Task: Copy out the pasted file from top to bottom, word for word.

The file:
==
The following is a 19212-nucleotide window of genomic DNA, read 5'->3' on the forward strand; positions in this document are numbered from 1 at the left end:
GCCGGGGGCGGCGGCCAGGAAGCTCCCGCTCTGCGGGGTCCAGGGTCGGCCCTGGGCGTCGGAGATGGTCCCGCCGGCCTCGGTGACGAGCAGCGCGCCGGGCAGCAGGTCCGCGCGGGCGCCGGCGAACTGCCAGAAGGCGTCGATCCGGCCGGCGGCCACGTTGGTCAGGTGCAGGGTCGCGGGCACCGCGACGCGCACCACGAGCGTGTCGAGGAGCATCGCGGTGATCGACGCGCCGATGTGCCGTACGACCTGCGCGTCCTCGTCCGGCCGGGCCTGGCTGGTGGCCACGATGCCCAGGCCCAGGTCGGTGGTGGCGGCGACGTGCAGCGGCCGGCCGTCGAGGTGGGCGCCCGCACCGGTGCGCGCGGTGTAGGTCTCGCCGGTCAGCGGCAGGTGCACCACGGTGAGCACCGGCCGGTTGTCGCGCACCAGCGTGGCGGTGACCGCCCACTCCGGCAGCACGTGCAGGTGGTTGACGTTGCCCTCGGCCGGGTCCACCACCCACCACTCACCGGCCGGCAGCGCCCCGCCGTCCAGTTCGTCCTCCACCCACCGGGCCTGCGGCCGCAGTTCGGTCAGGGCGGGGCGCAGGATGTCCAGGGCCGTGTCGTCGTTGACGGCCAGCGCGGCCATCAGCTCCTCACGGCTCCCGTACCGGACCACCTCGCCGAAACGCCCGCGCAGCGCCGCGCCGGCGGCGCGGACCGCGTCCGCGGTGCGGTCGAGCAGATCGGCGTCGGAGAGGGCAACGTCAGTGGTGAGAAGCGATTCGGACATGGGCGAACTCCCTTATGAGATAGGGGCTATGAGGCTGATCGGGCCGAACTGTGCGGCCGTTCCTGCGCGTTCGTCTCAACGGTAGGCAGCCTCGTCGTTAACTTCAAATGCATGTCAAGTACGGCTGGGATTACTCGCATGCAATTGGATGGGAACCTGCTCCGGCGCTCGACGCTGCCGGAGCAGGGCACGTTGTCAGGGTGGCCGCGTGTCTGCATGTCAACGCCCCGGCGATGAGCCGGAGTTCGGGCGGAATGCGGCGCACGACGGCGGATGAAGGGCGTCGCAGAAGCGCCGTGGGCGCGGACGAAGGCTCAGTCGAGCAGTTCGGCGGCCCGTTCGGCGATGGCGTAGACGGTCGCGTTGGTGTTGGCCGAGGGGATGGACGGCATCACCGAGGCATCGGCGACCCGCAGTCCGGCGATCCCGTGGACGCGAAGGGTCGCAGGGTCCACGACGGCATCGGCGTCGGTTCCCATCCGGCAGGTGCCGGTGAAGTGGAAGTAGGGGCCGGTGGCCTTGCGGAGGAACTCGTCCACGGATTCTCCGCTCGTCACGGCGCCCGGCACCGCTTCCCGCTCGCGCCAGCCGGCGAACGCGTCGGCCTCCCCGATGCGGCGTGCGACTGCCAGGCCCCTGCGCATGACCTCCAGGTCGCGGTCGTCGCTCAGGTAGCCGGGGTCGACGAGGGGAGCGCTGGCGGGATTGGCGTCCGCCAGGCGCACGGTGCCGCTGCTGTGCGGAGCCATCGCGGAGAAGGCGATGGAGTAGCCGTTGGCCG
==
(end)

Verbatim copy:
The following is a 19212-nucleotide window of genomic DNA, read 5'->3' on the forward strand; positions in this document are numbered from 1 at the left end:
GCCGGGGGCGGCGGCCAGGAAGCTCCCGCTCTGCGGGGTCCAGGGTCGGCCCTGGGCGTCGGAGATGGTCCCGCCGGCCTCGGTGACGAGCAGCGCGCCGGGCAGCAGGTCCGCGCGGGCGCCGGCGAACTGCCAGAAGGCGTCGATCCGGCCGGCGGCCACGTTGGTCAGGTGCAGGGTCGCGGGCACCGCGACGCGCACCACGAGCGTGTCGAGGAGCATCGCGGTGATCGACGCGCCGATGTGCCGTACGACCTGCGCGTCCTCGTCCGGCCGGGCCTGGCTGGTGGCCACGATGCCCAGGCCCAGGTCGGTGGTGGCGGCGACGTGCAGCGGCCGGCCGTCGAGGTGGGCGCCCGCACCGGTGCGCGCGGTGTAGGTCTCGCCGGTCAGCGGCAGGTGCACCACGGTGAGCACCGGCCGGTTGTCGCGCACCAGCGTGGCGGTGACCGCCCACTCCGGCAGCACGTGCAGGTGGTTGACGTTGCCCTCGGCCGGGTCCACCACCCACCACTCACCGGCCGGCAGCGCCCCGCCGTCCAGTTCGTCCTCCACCCACCGGGCCTGCGGCCGCAGTTCGGTCAGGGCGGGGCGCAGGATGTCCAGGGCCGTGTCGTCGTTGACGGCCAGCGCGGCCATCAGCTCCTCACGGCTCCCGTACCGGACCACCTCGCCGAAACGCCCGCGCAGCGCCGCGCCGGCGGCGCGGACCGCGTCCGCGGTGCGGTCGAGCAGATCGGCGTCGGAGAGGGCAACGTCAGTGGTGAGAAGCGATTCGGACATGGGCGAACTCCCTTATGAGATAGGGGCTATGAGGCTGATCGGGCCGAACTGTGCGGCCGTTCCTGCGCGTTCGTCTCAACGGTAGGCAGCCTCGTCGTTAACTTCAAATGCATGTCAAGTACGGCTGGGATTACTCGCATGCAATTGGATGGGAACCTGCTCCGGCGCTCGACGCTGCCGGAGCAGGGCACGTTGTCAGGGTGGCCGCGTGTCTGCATGTCAACGCCCCGGCGATGAGCCGGAGTTCGGGCGGAATGCGGCGCACGACGGCGGATGAAGGGCGTCGCAGAAGCGCCGTGGGCGCGGACGAAGGCTCAGTCGAGCAGTTCGGCGGCCCGTTCGGCGATGGCGTAGACGGTCGCGTTGGTGTTGGCCGAGGGGATGGACGGCATCACCGAGGCATCGGCGACCCGCAGTCCGGCGATCCCGTGGACGCGAAGGGTCGCAGGGTCCACGACGGCATCGGCGTCGGTTCCCATCCGGCAGGTGCCGGTGAAGTGGAAGTAGGGGCCGGTGGCCTTGCGGAGGAACTCGTCCACGGATTCTCCGCTCGTCACGGCGCCCGGCACCGCTTCCCGCTCGCGCCAGCCGGCGAACGCGTCGGCCTCCCCGATGCGGCGTGCGACTGCCAGGCCCCTGCGCATGACCTCCAGGTCGCGGTCGTCGCTCAGGTAGCCGGGGTCGACGAGGGGAGCGCTGGCGGGATTGGCGTCCGCCAGGCGCACGGTGCCGCTGCTGTGCGGAGCCATCGCGGAGAAGGCGATGGAGTAGCCGTTGGCCG